This post was inspired by evangelical Anglican theologian and worship leader Vicky Beeching’s coming out story in The Independent. Read that first. Also, for a smart analysis of the reception of Beeching’s coming-out, read my buddy Ryan Cook’s post. For a roundup, Beeching has done it herself.
Those who knew me when I was on ordination track will know that I have admired Vicky Beeching’s work from the beginning. I was an intern at an evangelical Anglican church, although I think that’s a bit of a misnomer because while certain quarters of the parish espoused an evangelical theology (including the rector, at least publicly), the rector had been trained at Nashotah House and couldn’t exactly shake his Anglo-Catholicism. Those who worked with me at the youth group and second-generation ministry — why, yes, it was an Asian Canadian parish — joked at the time that I had a huge crush on Beeching. I was single, and I suppose when the worship leader played ‘Yesterday, Today, and Forever‘ for the first time, I was hooked. I bought her cd, I played it at odd hours at the church through its self-described world-class sound system, I learned how to play a ton of her songs on the piano, I followed her blog, and I may even have put some of the members of the youth group through my Beeching craze. I also told the worship leader at the time that when I was ordained, I’d like ‘Call to Worship’ to be played as the processional.
I also discovered that she had not one, but two, degrees from Oxford in theology. It made me wonder what on earth a theologian — yes, if you have an MA in theology, you are a master, and therefore an academic theologian — was doing in the buckle of the Bible belt in Nashville, a place that my father and I had visited as a sort of pilgrimage before I started grad school so that he could teach me how to drink beer before anyone else in grad school could. When we were there, we went to the Grand Ole Opry, ate fried catfish, and learned so much about country music that I bought the discs containing the ‘Bristol Sessions,’ the first music ever to be recorded that were considered within the genre of ‘country’ (although ‘gospel’ was probably a better description).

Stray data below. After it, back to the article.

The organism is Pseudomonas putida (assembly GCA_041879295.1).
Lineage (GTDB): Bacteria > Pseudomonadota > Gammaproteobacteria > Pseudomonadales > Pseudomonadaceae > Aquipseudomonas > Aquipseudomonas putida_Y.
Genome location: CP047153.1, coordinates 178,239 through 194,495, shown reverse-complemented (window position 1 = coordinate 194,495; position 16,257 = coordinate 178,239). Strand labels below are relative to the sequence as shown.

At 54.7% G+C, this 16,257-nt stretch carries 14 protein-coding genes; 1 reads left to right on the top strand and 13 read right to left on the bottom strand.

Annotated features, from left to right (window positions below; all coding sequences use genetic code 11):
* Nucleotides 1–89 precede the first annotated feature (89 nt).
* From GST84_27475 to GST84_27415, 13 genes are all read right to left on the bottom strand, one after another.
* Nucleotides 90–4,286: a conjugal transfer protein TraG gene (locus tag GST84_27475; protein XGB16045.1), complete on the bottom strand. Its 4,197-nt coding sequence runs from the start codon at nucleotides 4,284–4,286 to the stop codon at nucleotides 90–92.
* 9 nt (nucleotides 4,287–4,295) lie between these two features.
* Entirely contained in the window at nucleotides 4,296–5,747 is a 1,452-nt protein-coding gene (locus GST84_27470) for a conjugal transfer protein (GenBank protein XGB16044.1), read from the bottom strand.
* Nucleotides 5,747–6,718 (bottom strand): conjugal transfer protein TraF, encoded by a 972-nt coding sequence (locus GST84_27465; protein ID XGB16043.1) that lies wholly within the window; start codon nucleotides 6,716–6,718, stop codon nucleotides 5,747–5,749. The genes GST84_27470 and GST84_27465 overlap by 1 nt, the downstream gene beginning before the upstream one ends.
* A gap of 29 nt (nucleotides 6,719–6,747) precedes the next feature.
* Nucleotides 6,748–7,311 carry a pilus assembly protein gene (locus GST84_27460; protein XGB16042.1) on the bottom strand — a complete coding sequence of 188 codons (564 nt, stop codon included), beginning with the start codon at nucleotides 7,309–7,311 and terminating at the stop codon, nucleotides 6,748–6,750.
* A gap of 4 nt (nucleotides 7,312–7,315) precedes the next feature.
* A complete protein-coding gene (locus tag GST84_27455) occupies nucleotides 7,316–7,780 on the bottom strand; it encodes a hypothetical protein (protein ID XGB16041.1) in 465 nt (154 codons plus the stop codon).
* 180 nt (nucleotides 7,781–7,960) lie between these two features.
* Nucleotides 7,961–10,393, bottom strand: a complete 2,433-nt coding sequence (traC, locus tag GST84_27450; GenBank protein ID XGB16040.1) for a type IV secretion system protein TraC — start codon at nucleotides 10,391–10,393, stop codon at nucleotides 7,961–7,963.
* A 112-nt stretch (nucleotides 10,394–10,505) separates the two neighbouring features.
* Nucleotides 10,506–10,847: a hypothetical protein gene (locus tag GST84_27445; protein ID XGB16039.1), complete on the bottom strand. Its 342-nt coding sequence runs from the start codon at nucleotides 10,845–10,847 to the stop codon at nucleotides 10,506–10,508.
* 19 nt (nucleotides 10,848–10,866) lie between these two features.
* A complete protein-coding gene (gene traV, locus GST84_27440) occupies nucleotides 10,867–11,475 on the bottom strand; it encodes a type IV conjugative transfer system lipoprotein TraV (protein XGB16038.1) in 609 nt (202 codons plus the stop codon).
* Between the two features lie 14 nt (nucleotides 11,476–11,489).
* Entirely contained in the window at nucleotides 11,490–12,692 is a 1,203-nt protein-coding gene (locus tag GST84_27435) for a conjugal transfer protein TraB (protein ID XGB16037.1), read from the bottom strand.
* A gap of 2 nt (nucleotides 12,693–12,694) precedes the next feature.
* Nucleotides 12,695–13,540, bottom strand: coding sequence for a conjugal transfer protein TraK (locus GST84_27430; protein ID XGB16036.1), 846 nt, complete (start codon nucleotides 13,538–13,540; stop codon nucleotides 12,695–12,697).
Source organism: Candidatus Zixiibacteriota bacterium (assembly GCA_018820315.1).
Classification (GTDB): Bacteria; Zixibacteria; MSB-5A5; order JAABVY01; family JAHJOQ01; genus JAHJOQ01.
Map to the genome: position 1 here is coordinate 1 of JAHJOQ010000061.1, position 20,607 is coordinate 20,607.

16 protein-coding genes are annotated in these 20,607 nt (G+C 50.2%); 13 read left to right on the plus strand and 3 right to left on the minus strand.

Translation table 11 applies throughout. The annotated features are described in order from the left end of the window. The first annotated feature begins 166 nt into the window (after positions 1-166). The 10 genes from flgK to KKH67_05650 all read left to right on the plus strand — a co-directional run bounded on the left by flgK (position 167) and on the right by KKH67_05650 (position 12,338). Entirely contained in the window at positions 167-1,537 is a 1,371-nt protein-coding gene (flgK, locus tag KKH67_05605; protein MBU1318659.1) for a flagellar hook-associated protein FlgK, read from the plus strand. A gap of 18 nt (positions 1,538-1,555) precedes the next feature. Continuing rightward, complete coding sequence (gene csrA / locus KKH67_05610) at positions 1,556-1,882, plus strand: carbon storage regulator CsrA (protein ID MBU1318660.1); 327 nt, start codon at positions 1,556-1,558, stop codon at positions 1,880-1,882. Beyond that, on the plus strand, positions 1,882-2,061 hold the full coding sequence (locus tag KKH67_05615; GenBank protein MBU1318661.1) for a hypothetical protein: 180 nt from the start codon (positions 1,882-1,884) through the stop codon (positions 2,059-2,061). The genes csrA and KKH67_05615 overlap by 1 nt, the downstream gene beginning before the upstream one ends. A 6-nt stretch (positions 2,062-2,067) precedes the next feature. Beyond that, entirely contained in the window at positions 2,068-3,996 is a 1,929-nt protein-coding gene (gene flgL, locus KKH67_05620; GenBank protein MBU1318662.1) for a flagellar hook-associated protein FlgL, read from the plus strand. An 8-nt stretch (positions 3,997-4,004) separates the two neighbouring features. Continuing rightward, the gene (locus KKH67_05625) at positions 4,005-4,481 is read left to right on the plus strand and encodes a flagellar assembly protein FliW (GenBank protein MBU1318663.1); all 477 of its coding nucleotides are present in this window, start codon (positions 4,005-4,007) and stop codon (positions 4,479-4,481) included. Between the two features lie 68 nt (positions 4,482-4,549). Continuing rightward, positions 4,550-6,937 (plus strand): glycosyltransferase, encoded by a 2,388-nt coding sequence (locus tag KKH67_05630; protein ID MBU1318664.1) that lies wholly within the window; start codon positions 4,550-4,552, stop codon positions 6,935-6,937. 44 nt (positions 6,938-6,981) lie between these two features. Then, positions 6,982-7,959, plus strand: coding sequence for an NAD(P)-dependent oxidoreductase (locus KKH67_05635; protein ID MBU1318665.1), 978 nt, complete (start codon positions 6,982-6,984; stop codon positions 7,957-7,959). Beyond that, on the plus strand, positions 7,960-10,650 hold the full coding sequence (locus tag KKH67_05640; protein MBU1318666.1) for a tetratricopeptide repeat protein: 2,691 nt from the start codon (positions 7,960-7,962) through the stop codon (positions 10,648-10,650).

What on earth was an Oxford theologian doing there?
And on top of that, what was an Oxford theologian doing taking lunch pictures with Melody Green, calling Green her mentor, and claiming to have written several of the songs on Painting the Invisible on Keith Green’s old piano? I mean, of course, you could ask what the heck I was doing listening to Keith Green at the time as well — I do, for example, proudly own both the Silver and Gold volumes of The Ministry Years, Green’s complete oeuvre. It’s because at the tail end of high school, I attended a pastor’s conference at Focus on the Family — yes, the one of right-wing fame — where I met Dennis Jernigan, an ex-gay worship leader of ‘You Are My All in All’ fame (even though he wouldn’t identify as ‘ex-gay’). We didn’t talk long, but because I had zero experience chording on the piano, he advised me to listen to Keith Green to get ideas. I did, but apparently, Beeching got the real deal — she got to flesh out her ideas on Green’s piano.